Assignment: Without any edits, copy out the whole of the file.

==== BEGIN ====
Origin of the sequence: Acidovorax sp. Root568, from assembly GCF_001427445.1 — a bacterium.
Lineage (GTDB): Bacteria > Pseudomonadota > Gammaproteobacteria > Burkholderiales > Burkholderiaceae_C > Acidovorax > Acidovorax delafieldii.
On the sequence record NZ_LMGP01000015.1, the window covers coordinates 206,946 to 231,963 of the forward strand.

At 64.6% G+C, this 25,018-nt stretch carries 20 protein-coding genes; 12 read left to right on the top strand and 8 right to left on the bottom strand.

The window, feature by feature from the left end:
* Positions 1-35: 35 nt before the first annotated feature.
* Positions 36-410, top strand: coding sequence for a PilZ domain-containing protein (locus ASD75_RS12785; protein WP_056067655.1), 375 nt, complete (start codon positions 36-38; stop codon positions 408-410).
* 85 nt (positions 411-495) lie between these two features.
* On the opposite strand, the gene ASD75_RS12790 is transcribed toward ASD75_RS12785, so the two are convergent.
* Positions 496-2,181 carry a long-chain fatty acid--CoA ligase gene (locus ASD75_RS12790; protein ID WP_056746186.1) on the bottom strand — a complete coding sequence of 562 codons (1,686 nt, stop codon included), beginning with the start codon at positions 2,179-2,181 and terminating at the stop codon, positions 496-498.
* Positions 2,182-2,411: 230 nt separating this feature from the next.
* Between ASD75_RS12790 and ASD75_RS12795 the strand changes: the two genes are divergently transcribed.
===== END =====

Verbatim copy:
Origin of the sequence: Acidovorax sp. Root568, from assembly GCF_001427445.1 — a bacterium.
Lineage (GTDB): Bacteria > Pseudomonadota > Gammaproteobacteria > Burkholderiales > Burkholderiaceae_C > Acidovorax > Acidovorax delafieldii.
On the sequence record NZ_LMGP01000015.1, the window covers coordinates 206,946 to 231,963 of the forward strand.

At 64.6% G+C, this 25,018-nt stretch carries 20 protein-coding genes; 12 read left to right on the top strand and 8 right to left on the bottom strand.

The window, feature by feature from the left end:
* Positions 1-35: 35 nt before the first annotated feature.
* Positions 36-410, top strand: coding sequence for a PilZ domain-containing protein (locus ASD75_RS12785; protein WP_056067655.1), 375 nt, complete (start codon positions 36-38; stop codon positions 408-410).
* 85 nt (positions 411-495) lie between these two features.
* On the opposite strand, the gene ASD75_RS12790 is transcribed toward ASD75_RS12785, so the two are convergent.
* Positions 496-2,181 carry a long-chain fatty acid--CoA ligase gene (locus ASD75_RS12790; protein ID WP_056746186.1) on the bottom strand — a complete coding sequence of 562 codons (1,686 nt, stop codon included), beginning with the start codon at positions 2,179-2,181 and terminating at the stop codon, positions 496-498.
* Positions 2,182-2,411: 230 nt separating this feature from the next.
* Between ASD75_RS12790 and ASD75_RS12795 the strand changes: the two genes are divergently transcribed.